Archive for the 'Speciation' category

New Species of Giant Flightless Bird Described in NYC

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Years ago, when Zoologist Mike Dickison was in the early stages of his PhD, he gave a joke presentation at a graduate student conference on the taxonomy and evolution of a giant flightless bird. It was the sort of thing you'd see at any conference on avian evolution: a Latin name, reconstructed skeleton, possible place on the great evolutionary tree of birds. The tone was completely serious, despite the subject matter -- the sort of thing that might be found in the Journal of Irreproducible Results back when it was funny.
Then, in the storage cabinets of the Berlin Museum of Natural History one summer's day, Dickison opened a drawer and had a revelation -- an original scientific insight that he is now sharing with the world: he realised what kind of bird he was working with, and figured out something of its evolutionary history.
Dr Dickison's astonishing findings were presented and recorded at the Christchurch PechaKucha #8 in May, and now the audio and (more-or-less) synchronised slides have been uploaded. (A pecha-kucha is a talk in which 20 slides play for exactly 20 seconds each, and the speaker tries to keep up.) All the science is real, and no birds were harmed in the course of this research.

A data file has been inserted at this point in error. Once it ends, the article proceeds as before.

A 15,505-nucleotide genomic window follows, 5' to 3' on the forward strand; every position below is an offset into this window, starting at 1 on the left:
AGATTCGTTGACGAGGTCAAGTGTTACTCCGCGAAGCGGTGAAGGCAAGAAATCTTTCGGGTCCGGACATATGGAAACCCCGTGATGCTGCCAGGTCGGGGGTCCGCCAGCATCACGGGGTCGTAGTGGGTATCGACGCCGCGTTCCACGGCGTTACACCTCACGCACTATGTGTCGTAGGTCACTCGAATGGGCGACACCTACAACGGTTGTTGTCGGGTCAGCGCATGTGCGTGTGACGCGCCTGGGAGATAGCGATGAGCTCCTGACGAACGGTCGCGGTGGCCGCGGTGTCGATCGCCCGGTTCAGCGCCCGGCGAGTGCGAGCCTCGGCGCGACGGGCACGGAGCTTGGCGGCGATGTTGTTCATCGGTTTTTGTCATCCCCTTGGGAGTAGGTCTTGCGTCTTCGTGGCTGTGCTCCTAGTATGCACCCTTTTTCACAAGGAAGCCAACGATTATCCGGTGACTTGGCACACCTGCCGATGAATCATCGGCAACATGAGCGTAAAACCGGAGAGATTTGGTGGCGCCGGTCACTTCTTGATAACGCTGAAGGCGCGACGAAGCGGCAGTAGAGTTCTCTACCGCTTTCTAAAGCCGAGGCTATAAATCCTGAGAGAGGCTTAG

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Evolution in Action by AMNH

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This video tells the story of speciation in Central Africa's roiling, rapid Lower Congo River. This river is home to an extraordinary assortment of fish -- many truly bizarre. This new video by Science Bulletins, the American Museum of Natural History's current-science video program, features Museum scientists on a quest to understand why so many species have evolved here. Follow Curator of Ichthyology Melanie Stiassny and her team as they search the Lower Congo River's mysterious depths for an evolutionary driver.

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Inside the Collections: Ichthyology at AMNH

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This video is the first of a new series of behind-the-scenes looks at the collections at the American Museum of Natural History. In this video, Melanie Stiassny, Axelrod Research Curator in the Department of Ichthyology, takes us through the Museum's vast collection of fishes.

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In Search of Madagascar's Chameleons